With sinkhole and mudslide damage still needing repair, Caltrans crews in Southern California are bracing for more heavy rain this weekend.

Los Angeles Mayor Karen Bass declared a state of emergency Friday as the city recovers from recent damage and prepares for the new storms.

The declaration is in line with ones issued by the county and the state, officials said.

Two storms are in the immediate forecast. One is expected to dump a half-inch to 1.5 inches of rain in the valleys and coastal areas and 1.5 inches to 3 inches in the foothills and mountains.

The sinkhole that swallowed two cars in Chatsworth continues to be a gaping reminder of Mother Nature’s destructive power.

Caltrans crews are covering the edges of the crater with tarps and sandbags to prevent it from growing any larger.

“There are multiple utility lines that are also present in the area, including a number of telephone lines which are encased in three or four-inch pipes,” said Caltrans District 7 spokesman Michael Comeaux. “These telephone lines will have to be relocated.”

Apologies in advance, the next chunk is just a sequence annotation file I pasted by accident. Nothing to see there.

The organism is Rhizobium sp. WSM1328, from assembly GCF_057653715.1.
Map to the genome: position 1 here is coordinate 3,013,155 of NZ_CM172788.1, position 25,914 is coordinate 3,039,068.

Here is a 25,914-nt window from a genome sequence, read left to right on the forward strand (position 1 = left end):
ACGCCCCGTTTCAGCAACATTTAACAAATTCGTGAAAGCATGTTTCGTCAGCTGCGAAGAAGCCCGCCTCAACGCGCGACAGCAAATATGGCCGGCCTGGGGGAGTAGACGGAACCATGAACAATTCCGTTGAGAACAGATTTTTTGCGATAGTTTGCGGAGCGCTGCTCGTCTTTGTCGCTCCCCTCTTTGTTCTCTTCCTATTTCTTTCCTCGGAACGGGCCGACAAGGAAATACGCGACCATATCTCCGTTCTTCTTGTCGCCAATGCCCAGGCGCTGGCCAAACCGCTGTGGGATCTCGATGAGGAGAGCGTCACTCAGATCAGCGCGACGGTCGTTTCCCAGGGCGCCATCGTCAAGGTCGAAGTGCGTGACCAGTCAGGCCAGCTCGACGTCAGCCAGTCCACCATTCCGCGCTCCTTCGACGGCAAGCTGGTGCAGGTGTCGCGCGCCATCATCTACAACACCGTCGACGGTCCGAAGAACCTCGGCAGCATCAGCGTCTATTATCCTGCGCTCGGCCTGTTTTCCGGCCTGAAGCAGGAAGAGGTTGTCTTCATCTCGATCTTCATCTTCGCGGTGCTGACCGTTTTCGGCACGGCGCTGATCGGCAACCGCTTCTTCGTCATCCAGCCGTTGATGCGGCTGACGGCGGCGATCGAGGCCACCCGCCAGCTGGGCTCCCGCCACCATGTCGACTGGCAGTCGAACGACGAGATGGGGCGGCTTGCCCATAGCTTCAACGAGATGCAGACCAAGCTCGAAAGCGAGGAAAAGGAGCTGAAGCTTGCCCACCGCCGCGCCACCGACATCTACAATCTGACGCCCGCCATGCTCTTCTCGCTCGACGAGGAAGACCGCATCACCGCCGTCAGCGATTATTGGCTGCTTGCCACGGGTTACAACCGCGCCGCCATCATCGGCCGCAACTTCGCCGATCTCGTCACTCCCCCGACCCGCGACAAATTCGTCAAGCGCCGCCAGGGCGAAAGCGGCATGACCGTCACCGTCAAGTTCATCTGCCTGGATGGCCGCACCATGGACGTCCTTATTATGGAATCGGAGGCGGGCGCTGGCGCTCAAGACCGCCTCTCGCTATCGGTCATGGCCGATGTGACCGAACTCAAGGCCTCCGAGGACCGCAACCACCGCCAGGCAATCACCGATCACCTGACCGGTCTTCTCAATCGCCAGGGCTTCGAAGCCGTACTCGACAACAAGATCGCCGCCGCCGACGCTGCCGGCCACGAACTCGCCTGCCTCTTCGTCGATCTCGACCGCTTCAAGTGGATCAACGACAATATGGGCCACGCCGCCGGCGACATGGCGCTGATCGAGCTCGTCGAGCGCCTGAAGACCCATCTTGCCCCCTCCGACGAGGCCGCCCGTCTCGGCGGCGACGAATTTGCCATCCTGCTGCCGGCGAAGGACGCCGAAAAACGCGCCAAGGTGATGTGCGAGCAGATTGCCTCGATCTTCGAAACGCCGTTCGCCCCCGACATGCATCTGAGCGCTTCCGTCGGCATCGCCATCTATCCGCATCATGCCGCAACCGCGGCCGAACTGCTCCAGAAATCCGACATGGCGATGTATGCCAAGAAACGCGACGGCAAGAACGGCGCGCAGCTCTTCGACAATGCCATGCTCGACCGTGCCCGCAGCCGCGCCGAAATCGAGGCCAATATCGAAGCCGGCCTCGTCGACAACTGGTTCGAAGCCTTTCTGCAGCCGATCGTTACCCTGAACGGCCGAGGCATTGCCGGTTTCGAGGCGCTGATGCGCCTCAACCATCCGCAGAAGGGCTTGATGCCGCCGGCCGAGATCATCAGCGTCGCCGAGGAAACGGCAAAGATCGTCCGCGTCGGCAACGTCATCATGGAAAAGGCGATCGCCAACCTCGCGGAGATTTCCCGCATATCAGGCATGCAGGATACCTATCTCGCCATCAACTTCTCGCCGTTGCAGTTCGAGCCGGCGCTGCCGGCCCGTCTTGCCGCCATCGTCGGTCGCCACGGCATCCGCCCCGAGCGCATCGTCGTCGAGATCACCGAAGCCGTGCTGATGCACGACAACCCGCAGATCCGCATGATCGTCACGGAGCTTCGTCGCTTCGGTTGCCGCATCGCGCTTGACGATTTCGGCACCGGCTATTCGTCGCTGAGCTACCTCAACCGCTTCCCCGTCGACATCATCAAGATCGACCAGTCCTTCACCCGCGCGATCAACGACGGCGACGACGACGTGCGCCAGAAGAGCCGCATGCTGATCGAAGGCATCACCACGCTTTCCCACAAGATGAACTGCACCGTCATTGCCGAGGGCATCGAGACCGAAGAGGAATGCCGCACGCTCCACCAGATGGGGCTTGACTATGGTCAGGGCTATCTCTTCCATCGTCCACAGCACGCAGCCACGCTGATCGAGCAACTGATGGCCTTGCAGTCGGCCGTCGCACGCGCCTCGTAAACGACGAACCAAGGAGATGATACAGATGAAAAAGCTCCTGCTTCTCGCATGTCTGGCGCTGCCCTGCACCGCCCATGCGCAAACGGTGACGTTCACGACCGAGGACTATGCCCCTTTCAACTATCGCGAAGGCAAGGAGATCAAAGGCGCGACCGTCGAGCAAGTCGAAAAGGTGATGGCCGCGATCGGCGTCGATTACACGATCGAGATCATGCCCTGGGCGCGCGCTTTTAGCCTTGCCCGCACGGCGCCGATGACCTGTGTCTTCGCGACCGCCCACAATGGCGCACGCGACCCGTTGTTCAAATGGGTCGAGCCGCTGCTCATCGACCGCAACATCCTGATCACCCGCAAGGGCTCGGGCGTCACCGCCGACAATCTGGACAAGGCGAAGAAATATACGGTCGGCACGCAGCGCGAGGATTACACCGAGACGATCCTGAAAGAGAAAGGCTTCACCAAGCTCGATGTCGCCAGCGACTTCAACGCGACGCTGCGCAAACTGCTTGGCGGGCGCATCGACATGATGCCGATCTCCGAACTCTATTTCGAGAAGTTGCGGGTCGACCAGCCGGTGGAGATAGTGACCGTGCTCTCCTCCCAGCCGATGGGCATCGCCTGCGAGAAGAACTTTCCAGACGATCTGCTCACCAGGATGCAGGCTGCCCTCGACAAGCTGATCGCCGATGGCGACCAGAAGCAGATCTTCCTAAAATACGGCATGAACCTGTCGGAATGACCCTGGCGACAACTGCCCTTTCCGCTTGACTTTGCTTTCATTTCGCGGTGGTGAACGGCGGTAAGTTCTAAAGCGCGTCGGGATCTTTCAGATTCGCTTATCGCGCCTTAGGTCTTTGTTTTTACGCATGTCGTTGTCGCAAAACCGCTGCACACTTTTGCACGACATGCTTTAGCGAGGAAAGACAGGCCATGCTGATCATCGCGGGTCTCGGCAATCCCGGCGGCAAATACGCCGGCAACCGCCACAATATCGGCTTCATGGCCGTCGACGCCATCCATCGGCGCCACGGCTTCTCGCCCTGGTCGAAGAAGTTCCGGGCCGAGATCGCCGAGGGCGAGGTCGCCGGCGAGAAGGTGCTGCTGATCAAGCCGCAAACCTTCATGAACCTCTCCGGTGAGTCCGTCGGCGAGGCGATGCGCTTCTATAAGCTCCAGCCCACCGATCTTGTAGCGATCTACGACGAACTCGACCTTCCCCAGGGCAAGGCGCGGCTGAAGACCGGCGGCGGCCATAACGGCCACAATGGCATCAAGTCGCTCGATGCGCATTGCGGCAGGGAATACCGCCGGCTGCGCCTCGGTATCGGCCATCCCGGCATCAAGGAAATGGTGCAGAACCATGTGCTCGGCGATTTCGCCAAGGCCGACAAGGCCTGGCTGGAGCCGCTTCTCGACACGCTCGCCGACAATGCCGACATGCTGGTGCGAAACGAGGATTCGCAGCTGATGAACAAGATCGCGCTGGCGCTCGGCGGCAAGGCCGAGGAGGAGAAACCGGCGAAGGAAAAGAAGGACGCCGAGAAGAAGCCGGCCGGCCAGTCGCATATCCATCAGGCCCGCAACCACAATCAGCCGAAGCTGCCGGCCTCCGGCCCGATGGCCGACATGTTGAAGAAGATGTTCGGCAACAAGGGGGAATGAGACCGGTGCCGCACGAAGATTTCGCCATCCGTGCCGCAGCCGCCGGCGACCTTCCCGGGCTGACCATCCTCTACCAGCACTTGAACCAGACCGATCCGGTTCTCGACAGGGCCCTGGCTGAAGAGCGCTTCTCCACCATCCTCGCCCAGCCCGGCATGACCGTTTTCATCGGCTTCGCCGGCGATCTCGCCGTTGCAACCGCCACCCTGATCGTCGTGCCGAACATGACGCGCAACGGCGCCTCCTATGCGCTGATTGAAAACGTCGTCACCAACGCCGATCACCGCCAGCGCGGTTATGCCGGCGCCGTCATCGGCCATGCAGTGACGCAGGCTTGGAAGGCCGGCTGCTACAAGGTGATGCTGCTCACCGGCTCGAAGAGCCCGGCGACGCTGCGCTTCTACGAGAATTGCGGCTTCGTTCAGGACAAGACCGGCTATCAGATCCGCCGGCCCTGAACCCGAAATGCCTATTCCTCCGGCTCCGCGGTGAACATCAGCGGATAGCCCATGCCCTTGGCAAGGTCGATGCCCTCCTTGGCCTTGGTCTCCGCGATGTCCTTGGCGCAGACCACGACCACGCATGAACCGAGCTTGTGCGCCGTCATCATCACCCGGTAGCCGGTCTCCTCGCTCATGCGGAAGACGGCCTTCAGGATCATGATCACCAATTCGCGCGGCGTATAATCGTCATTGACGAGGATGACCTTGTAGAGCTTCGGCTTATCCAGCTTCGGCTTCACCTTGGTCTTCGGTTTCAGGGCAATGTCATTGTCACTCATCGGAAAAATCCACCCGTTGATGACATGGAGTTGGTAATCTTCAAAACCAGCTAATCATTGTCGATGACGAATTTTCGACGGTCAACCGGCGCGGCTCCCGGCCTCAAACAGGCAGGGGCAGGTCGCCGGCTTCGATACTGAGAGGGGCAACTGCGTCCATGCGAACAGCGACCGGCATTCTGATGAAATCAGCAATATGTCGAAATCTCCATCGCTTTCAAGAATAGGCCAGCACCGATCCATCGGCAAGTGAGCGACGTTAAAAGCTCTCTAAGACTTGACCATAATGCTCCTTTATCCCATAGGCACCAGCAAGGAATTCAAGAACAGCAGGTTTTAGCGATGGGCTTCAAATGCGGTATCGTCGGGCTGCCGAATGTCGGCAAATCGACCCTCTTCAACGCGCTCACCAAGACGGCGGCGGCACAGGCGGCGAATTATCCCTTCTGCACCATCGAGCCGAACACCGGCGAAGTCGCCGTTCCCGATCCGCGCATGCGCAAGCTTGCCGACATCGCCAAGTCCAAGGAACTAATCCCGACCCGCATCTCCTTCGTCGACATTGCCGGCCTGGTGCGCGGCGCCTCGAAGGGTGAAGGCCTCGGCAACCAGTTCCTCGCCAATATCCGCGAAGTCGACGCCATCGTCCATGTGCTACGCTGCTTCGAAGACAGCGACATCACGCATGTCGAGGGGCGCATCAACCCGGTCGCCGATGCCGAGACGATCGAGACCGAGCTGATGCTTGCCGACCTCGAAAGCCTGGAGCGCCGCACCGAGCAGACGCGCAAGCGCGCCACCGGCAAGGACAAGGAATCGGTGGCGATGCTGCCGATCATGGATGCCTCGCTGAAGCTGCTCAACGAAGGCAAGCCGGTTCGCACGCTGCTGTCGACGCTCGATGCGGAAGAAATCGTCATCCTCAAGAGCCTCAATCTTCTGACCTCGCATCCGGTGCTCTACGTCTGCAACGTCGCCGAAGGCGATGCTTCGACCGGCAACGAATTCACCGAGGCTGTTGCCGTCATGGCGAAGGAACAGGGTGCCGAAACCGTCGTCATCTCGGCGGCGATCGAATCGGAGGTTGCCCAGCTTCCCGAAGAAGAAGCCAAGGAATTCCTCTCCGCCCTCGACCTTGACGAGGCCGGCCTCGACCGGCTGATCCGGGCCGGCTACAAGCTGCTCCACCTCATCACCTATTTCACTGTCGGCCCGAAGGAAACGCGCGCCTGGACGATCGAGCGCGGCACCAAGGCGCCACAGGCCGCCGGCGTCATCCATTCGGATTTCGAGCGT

Chatsworth Sinkhole
Caltrans crews are covering the edges of Chatsworth sinkhole with tarps and sandbags to prevent it from growing any larger on Jan. 13, 2023. (KTLA)

Other areas that saw flooding and mudslides during the last storm will also be closely monitored.

“Motorists will see K-Rails, those familiar concrete barriers, in a lot of areas to prevent further mudslides,” Comeaux said.

Some roads, including lanes on the 5 Freeway in Elysian Park and Castaic, are still closed due to the last storm.

Caltrans recommends drivers avoid travel during the upcoming storms, if possible.